Bill Gross's July Investment Outlook argues (a) that a liberal arts education is not worth it, (b) that the governments should be the employer of last resort, and (c) that we have to get our act together as an economy. In discussing our deficit he referred to what Warren Buffet called Import Certificates. (Gross mistakenly called them Import Credits.) Buffet's idea was that to import anything the importer would have to have an Import Certificate for the cost of the import. Where would she get it? Exporters would be given Import Certificates (ICs) matching the cost of everything they export. If adhered to rigidly this would balance imports and exports.
As Buffet pointed out there would be a very liquid market in Import Certificates. Their market price would depend on how grossly unbalanced our trade would be otherwise. The more naturally balanced our trade, the less valuable the certificates since there would be enough to go around. But if we were to import more than we export, there would be fewer certificates available, thus raising their prices. In fact, the price of the certificates would rise to the point that trade would be balanced.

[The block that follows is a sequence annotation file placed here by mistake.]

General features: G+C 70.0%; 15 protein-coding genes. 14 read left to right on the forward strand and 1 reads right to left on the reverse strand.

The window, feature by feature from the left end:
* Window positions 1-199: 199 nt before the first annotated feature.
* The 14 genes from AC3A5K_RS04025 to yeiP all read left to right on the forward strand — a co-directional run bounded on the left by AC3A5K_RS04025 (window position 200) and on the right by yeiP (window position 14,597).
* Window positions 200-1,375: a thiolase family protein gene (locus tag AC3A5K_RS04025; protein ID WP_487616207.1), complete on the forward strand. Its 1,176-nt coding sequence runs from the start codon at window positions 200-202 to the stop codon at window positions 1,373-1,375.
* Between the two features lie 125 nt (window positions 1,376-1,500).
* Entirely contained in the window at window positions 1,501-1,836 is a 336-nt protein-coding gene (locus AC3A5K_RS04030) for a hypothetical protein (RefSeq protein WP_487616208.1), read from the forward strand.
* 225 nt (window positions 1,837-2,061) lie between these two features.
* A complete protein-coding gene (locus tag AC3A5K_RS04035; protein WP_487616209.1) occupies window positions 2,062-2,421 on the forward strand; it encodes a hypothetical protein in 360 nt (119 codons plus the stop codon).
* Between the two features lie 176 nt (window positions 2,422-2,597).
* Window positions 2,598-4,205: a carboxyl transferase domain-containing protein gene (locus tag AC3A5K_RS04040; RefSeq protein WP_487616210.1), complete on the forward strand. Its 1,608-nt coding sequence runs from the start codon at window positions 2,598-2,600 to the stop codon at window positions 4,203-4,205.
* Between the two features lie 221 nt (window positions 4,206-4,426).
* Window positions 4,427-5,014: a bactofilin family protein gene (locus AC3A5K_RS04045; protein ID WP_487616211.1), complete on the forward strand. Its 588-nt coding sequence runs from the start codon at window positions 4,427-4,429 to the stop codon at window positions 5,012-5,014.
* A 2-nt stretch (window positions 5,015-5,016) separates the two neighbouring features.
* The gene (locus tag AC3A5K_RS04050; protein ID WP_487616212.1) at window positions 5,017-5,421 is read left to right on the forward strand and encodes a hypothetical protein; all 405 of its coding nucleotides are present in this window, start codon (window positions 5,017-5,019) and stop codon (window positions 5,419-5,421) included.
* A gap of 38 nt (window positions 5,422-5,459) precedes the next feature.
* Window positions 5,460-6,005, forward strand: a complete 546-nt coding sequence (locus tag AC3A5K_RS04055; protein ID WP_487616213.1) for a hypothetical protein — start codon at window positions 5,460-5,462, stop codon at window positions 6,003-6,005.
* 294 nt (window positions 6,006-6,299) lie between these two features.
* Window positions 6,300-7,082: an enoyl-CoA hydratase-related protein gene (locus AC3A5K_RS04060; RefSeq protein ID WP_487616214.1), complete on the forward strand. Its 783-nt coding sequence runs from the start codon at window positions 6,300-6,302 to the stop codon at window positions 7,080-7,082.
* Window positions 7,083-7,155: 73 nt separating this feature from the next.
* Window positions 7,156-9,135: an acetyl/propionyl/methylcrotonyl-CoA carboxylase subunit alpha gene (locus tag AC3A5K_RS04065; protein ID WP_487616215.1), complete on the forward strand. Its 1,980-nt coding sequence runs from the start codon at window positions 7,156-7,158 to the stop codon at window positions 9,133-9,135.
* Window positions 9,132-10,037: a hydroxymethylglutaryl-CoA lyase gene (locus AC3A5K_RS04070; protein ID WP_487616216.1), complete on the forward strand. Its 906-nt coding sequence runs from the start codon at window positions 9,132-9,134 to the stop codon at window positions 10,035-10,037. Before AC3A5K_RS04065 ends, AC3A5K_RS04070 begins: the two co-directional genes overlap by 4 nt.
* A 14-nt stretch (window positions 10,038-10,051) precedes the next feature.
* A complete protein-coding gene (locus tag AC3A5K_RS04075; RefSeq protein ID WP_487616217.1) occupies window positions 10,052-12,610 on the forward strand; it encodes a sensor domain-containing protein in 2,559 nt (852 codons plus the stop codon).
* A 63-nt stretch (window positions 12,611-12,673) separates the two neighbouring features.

Who would ultimately pay for those certificates? Foreign suppliers would probably pay some of the cost as a way to gain access to the US market. Another part of the cost would be paid by consumers in the form of higher prices on imported goods.
In addition, exporters could use the income derived from selling the ICs they earn to lower their prices, thus making them a bit more competitive.
This seems like a very interesting idea since it does not favor any products, companies, or countries. It simply balances imports and exports. The market would decide how the ICs would be paid for and which products would be penalized the most.
Of course ICs put a barrier of sorts in the way of free trade. Nonetheless it may be a good way to balance our trade without distorting the market too much.
To avoid an initial shock we could start by having the government issue more ICs than are justified by our exports. The number of extra ICs would be reduced year by year until only export-paired ICs would exist.